(Bloomberg) -- The Texas power crisis is threatening to spark a new wave of distress in the Lone Star State, following a going concern warning from Just Energy Group Inc.
“The Texas power loss will have a significant impact on businesses that haven’t been able to restore power and can be devastating to companies that were already in a crisis scenario,” bankruptcy lawyer George Angelich of Arent Fox said in an interview.
Canadian energy retailer Just Energy on Monday said it may have trouble continuing as a going concern after last week’s freezing weather cost it about $250 million.
Extreme gyrations in regional U.S. gas and electricity prices because of the cold weather in Texas also affected the finances of other companies. Atmos Energy Corp., one of the largest independent suppliers of gas in the U.S., revealed Friday that it’s looking to raise cash after committing to spend as much as $3.5 billion to secure fuel during the freeze.
Small Is Beautiful
In court, more companies are using new legal strategy to zip through bankruptcy without many of the headaches and costs of Chapter 11.
Solstice Marketing Concepts LLC, the self-proclaimed second-biggest retailer of sunglasses in the U.S., filed for Chapter 11 bankruptcy under Subchapter V. The new subchapter, introduced in February 2020, shortens timelines and eliminates creditors’ committees for companies with less than $7.5 million of debt.
“This is kind of a new phenomenon,” said bankruptcy attorney Joseph Pack of Pack Law. The process allows investors to “flush the debt of their portfolio company in a bankruptcy proceeding and still keep the company,” he said. An entity’s total assets don’t impact its ability to utilize Subchapter V -- only its debts, Pack said.
Equity owners usually lose their stake in a bankrupt business during a Chapter 11. Pack expects more Subchapter V filings from bigger firms as attorneys become familiar with the process.
Solstice was one of more than 1,500 Subchapter V bankruptcies filed since the law took effect, according to data compiled by the American Bankruptcy Institute. Greylock Capital, the emerging markets hedge fund, is also using Subchapter V to ditch a costly lease.
Solstice’s filing further underscores the pain in retail. Beauty products seller L’Occitane Inc. also filed for bankruptcy last month, along with women’s clothing retailer Christopher & Banks and Stock+Field -- a farm, home and outdoor goods chain.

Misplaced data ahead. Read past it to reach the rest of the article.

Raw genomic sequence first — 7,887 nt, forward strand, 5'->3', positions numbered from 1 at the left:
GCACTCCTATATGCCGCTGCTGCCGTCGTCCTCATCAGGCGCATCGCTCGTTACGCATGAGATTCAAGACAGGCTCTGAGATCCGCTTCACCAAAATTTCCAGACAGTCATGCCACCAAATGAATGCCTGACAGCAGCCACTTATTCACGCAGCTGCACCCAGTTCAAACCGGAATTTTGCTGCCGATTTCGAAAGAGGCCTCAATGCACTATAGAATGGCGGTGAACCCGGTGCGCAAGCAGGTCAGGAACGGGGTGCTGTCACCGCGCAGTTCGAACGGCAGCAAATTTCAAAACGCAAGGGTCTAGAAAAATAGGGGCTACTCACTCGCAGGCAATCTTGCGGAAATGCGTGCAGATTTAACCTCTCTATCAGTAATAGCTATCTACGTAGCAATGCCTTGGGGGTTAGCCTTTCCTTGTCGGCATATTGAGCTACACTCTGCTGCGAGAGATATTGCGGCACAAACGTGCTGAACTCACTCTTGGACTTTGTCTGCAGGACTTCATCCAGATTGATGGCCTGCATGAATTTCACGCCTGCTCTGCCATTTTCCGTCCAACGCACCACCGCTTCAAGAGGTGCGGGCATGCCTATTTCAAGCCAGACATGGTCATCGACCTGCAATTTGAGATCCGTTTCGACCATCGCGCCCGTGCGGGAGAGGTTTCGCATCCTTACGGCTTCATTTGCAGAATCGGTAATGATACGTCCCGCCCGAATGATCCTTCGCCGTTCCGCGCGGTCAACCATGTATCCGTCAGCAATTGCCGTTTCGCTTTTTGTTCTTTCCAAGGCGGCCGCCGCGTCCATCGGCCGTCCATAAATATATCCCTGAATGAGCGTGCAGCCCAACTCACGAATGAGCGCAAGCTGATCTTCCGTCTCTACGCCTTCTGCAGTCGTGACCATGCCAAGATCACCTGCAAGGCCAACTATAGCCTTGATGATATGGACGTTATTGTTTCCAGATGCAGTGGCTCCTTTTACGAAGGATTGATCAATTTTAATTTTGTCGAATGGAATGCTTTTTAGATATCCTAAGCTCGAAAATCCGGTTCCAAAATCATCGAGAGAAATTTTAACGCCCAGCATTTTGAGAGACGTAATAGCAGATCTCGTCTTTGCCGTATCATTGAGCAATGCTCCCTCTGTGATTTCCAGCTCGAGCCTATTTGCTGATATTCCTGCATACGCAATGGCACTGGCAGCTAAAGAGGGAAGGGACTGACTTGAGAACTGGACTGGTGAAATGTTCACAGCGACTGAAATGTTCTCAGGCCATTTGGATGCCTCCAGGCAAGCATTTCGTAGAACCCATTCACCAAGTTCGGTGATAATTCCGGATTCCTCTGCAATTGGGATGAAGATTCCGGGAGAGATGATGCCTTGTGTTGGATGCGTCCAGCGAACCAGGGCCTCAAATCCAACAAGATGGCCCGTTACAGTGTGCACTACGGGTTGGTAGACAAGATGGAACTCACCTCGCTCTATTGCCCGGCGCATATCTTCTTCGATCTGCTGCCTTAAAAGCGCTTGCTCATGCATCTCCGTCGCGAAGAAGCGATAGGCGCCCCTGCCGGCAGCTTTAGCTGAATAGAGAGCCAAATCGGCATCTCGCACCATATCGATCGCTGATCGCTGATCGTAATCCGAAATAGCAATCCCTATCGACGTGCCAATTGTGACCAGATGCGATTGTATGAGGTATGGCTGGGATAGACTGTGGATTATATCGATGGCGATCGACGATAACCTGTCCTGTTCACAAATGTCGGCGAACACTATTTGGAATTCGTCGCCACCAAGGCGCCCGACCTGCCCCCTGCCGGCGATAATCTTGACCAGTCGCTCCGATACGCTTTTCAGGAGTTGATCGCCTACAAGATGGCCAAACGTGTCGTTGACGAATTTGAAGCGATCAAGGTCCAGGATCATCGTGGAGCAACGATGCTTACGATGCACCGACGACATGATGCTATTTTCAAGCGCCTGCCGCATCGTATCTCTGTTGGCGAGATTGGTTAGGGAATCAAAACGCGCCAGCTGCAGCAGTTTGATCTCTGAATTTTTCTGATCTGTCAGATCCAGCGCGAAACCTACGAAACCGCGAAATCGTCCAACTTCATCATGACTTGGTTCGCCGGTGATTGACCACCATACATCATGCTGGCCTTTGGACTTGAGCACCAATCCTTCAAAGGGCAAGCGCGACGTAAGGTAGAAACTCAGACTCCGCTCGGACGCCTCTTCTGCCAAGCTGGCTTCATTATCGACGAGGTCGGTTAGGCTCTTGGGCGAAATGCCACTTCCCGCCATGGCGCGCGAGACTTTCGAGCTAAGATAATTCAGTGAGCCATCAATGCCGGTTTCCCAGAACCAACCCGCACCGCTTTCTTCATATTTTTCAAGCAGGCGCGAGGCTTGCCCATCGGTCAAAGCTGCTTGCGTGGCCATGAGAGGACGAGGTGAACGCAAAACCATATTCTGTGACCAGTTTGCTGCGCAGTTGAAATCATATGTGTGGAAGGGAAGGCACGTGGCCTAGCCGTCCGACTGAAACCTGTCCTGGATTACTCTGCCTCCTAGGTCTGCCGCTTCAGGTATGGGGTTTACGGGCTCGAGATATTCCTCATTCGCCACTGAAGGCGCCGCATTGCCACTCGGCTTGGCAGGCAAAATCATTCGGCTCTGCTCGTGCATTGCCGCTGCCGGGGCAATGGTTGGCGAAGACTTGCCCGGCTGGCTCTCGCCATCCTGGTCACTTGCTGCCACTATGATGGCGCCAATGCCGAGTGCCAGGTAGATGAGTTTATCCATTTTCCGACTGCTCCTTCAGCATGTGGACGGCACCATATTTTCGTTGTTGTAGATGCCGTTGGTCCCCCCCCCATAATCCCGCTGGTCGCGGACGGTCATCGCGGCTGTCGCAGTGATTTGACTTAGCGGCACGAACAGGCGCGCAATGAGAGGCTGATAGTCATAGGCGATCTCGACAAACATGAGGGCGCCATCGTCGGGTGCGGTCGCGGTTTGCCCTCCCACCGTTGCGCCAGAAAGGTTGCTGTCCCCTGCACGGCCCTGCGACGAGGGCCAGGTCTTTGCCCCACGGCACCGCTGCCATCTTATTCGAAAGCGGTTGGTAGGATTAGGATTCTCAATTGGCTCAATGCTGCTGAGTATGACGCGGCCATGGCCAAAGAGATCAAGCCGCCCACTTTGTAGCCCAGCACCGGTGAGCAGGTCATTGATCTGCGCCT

“Unless landlords and retailers are able to come to an out-of-court resolution of lease disputes, you will continue to see retailers file. We’re far from out of the woods,” said Arent Fox’s Angelich.
Unsuccessful or non-existent online presence is a reason why many retailers file for bankruptcy, said Alex Mehr, co-founder and chief executive officer of Retail Ecommerce Ventures. His firm invests in distressed retailers and often buys brands through Chapter 11.
Retailers will continue to go bankrupt as long as they face “huge fixed costs and dwindling revenue,” Mehr said. “Add a pandemic on top, and bankruptcy is inescapable.”
The Federal Reserve sounded the alarm on potential business bankruptcies and steep drops in commercial real estate prices in a report Friday. It noted that “insolvency risks at small and medium-sized firms, as well as at some large firms, remain considerable.”
The amount of traded distressed bonds and loans fell to about $110 billion as of Feb. 19, down 8.1% week-on-week. Troubled bonds fell by 6.9% while distressed loans dropped 12.4% in the latest week. Chesapeake Energy Corp.’s exit from bankruptcy removed a swath of debt from the total.
Click here for a worksheet of distressed bonds and loans
There were 286 distressed bonds from 149 issuers trading as of Monday, according to Trace data. That’s down from 319 bonds and 161 borrowers one week earlier, but well below the 1,896 bonds at the March 23 peak.
Diamond Sports Group LLC had the most distressed debt of issuers that hadn’t filed for bankruptcy as of Feb. 19, Bloomberg data show.
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